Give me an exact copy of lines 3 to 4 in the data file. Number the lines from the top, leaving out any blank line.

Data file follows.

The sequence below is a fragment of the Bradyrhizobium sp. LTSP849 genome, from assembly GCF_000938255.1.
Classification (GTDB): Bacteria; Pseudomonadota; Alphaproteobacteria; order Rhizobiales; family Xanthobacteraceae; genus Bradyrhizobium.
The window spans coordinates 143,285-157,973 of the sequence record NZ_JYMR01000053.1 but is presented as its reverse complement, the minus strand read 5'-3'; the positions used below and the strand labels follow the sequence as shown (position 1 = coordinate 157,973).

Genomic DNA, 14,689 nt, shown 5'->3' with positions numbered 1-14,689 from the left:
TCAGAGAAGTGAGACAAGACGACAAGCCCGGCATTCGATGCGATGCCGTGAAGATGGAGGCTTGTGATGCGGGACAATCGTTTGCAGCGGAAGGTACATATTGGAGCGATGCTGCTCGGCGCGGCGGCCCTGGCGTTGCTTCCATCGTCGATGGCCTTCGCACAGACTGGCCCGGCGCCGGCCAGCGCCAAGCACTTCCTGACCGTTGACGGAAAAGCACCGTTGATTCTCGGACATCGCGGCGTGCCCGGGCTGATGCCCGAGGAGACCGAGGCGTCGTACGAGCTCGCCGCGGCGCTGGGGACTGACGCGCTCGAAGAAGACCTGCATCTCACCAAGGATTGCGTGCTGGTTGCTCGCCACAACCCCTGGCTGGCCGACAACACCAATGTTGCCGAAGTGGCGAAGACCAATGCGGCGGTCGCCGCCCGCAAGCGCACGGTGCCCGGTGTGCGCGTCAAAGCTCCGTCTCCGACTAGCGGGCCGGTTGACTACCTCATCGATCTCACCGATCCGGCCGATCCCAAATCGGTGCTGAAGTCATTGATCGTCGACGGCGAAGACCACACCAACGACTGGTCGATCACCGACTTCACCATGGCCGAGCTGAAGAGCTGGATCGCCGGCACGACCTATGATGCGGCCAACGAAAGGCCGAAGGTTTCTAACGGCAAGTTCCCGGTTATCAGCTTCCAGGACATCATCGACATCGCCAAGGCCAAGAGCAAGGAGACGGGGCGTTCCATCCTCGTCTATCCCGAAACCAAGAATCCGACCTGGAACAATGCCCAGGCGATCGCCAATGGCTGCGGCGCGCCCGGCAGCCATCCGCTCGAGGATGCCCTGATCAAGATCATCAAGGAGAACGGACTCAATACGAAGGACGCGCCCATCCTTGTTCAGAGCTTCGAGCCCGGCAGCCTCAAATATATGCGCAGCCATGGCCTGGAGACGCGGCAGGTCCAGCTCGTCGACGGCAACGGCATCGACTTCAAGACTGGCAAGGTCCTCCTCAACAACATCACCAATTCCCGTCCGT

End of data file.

The window spans coordinates 143,285-157,973 of the sequence record NZ_JYMR01000053.1 but is presented as its reverse complement, the minus strand read 5'-3'; the positions used below and the strand labels follow the sequence as shown (position 1 = coordinate 157,973).

Genomic DNA, 14,689 nt, shown 5'->3' with positions numbered 1-14,689 from the left: